People in the model who become infected with either “wild-type” or “mutant” strains of malaria experience a latent period (where they cannot infect mosquitoes) before becoming infectious and eventually recovering (either naturally clearing parasites or getting treated by drugs). After recovering, humans in the model gain exposure-acquired immunity, which lowers both their probability of developing infection following an infected mosquito bite (immunity at the sporozoite and liver stages) and the probability of a mosquito carrying an infection after biting an infectious human (blood-stage immunity).

People in the model who were susceptible could become infected with the mutant strain through direct transmission, while people who were already infected with wild-type strains could become classified as infected with the mutant strain through either direct transmission or to a lesser extent through a within-host “mutation” process. In both cases, the implication is that mutant parasites have appeared in the individual’s blood and multiplied to become a dominant strain of a co-infection. This is implicitly related to drug pressure as well as a relative fitness and recombination rate. Therefore, these processes were modelled to be constrained by a strain competition parameter (Fig. 1) and mutation rates were additionally modelled to be proportional to: the average number of ACT medicines administered per person per year (i.e. setting dependent), a recombination rate, and the dynamic proportion of infections in the population that were mutants. The mutation rate was also modelled to decrease as a person’s immunity increased, based on recent empirical data suggesting that people with greater exposure-acquired immunity are more efficient at suppressing the newly appearing strain [23]. Additional details, including model equations, are provided in the Additional file 1.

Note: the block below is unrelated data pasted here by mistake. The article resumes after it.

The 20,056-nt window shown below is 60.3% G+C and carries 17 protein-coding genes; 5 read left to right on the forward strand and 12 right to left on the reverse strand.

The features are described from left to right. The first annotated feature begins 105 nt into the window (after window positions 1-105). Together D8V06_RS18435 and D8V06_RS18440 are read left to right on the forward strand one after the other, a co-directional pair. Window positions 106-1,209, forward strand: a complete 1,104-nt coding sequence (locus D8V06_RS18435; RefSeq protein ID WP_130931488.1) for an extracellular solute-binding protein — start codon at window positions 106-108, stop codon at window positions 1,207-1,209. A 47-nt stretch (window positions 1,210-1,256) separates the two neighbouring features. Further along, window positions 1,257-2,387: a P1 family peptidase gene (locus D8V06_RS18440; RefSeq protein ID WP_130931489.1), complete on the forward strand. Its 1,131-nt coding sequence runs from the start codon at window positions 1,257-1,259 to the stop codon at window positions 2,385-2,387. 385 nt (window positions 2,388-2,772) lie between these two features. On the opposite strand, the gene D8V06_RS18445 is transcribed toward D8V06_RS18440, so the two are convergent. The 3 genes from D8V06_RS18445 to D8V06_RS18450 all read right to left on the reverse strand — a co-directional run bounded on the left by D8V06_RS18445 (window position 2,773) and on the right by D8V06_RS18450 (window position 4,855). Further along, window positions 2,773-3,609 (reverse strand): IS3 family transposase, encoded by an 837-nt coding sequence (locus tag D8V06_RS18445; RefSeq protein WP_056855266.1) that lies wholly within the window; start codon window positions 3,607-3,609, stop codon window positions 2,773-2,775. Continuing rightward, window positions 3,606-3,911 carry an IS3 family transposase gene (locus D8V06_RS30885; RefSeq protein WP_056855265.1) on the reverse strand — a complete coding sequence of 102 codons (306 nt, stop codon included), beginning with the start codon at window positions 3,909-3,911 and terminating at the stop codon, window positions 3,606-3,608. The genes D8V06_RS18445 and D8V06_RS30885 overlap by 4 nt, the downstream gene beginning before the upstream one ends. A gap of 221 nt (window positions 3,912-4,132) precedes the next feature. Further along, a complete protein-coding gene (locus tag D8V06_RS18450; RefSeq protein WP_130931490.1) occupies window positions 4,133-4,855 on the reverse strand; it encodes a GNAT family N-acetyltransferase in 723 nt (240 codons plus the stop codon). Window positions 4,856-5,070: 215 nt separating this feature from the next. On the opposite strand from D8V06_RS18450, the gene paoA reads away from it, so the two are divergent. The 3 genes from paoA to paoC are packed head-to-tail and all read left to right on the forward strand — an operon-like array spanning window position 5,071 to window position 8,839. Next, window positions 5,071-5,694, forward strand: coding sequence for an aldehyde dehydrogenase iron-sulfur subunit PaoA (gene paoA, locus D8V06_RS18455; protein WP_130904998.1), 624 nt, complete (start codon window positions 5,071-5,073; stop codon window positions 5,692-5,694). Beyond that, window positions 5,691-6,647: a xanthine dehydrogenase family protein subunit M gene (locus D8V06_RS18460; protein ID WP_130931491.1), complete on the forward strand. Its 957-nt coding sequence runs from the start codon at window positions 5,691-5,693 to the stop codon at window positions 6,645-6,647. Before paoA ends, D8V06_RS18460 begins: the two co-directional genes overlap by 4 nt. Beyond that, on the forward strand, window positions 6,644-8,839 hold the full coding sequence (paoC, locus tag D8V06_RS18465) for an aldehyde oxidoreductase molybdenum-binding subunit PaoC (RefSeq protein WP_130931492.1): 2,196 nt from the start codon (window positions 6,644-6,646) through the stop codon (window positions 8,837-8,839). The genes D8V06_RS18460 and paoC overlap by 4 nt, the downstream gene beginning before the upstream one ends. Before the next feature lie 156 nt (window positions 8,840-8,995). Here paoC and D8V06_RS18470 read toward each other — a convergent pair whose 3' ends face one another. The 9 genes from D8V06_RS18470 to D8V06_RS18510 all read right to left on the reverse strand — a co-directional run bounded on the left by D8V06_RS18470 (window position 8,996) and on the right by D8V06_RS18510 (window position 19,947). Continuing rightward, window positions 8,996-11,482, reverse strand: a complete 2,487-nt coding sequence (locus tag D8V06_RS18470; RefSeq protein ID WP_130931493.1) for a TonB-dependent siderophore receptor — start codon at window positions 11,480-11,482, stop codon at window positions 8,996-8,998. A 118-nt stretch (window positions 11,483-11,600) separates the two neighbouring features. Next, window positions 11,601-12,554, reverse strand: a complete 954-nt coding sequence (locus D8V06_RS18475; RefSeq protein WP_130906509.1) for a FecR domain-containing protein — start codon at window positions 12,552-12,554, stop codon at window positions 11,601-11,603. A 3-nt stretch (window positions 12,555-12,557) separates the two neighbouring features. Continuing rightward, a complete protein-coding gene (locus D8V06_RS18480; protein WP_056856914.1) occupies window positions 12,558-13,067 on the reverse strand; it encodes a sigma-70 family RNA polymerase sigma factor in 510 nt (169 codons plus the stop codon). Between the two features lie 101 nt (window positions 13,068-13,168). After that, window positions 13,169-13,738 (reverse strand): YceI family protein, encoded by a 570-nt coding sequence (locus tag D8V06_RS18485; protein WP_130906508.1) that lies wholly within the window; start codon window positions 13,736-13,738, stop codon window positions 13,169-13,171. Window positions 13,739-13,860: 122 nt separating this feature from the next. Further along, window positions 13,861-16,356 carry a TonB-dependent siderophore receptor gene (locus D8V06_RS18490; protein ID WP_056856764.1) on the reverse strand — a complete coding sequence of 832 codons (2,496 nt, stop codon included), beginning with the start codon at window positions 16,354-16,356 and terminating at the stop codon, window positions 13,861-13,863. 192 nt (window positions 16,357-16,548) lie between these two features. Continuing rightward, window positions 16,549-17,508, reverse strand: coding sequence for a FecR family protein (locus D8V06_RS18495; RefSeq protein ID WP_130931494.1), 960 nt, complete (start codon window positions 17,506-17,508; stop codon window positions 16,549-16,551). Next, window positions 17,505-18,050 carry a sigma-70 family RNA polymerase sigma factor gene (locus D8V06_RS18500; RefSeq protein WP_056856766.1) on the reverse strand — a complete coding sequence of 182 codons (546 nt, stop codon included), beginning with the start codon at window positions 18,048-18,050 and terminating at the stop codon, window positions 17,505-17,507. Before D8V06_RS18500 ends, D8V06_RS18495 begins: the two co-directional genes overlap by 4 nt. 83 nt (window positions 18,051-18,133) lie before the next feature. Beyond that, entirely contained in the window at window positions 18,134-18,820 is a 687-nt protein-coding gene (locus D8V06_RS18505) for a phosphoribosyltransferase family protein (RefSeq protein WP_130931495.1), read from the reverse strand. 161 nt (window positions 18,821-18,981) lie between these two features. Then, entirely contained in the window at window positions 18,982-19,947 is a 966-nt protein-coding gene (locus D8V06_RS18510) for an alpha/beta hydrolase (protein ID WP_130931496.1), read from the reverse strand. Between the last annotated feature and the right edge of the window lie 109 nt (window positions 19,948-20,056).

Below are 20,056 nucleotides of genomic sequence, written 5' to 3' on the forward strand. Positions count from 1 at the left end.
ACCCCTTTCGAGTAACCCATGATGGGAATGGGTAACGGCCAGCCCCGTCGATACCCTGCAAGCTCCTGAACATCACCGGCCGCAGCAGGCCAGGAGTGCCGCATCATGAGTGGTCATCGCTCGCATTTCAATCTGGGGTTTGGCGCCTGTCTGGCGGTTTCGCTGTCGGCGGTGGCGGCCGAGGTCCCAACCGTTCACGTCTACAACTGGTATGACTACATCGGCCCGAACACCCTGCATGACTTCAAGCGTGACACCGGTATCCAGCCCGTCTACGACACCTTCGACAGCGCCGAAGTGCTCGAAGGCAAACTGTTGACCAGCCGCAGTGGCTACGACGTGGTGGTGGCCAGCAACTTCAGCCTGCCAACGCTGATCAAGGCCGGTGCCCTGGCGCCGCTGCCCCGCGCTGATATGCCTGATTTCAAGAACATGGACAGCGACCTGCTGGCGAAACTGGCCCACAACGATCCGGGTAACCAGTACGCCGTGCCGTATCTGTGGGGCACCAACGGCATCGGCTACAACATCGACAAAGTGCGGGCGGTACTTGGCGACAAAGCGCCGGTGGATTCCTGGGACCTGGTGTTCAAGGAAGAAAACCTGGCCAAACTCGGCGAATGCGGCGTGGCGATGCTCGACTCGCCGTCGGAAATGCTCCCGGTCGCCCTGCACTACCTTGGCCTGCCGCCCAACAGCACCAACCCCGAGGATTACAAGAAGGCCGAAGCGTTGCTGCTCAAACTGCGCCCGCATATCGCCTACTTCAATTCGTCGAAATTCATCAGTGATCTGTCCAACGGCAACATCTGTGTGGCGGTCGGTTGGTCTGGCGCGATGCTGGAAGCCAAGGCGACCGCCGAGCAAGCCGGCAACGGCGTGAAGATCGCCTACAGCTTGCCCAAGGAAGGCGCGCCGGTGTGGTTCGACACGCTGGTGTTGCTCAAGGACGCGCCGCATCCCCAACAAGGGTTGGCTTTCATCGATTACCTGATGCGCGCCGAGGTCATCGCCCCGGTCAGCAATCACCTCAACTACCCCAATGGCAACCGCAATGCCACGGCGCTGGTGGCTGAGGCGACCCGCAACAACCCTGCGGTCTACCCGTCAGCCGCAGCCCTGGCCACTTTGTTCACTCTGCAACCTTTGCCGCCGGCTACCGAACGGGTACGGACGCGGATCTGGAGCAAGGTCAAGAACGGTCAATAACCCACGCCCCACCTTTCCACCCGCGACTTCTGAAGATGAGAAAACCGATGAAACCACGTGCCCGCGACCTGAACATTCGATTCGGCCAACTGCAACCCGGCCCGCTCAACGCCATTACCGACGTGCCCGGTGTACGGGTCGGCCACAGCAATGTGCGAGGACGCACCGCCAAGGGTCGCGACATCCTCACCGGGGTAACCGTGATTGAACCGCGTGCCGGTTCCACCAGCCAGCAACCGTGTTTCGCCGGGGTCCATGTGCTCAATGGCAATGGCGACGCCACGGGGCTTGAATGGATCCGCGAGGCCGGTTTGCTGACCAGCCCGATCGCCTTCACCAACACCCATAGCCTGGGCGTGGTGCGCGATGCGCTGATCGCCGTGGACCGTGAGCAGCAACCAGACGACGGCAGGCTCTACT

Outcome measure

The outcome measure was “time to confirmed partial resistance”, defined as the time from mutant strain introduction (i.e. the time when the mutation feature in the model was turned on) until 5% of infectious humans were carrying k13 mutant strains that confer a slow clearing phenotype. A curve plotting the time to resistance versus the prevalence of wild-type P. falciparum parasites (before the introduction of mutant strains) was developed by running the model independently for settings with varying prevalence of wild-type P. falciparum parasites.


A Particle Swarm Optimization Algorithm [31] was used in MATLAB to best fit the model’s mutation rates (human and mosquito populations), treatment parameters and strain competition parameters to observed data for settings in the Greater Mekong Subregion (Table 1). In each setting, the year that mutation started was approximated by the year that ACT was introduced.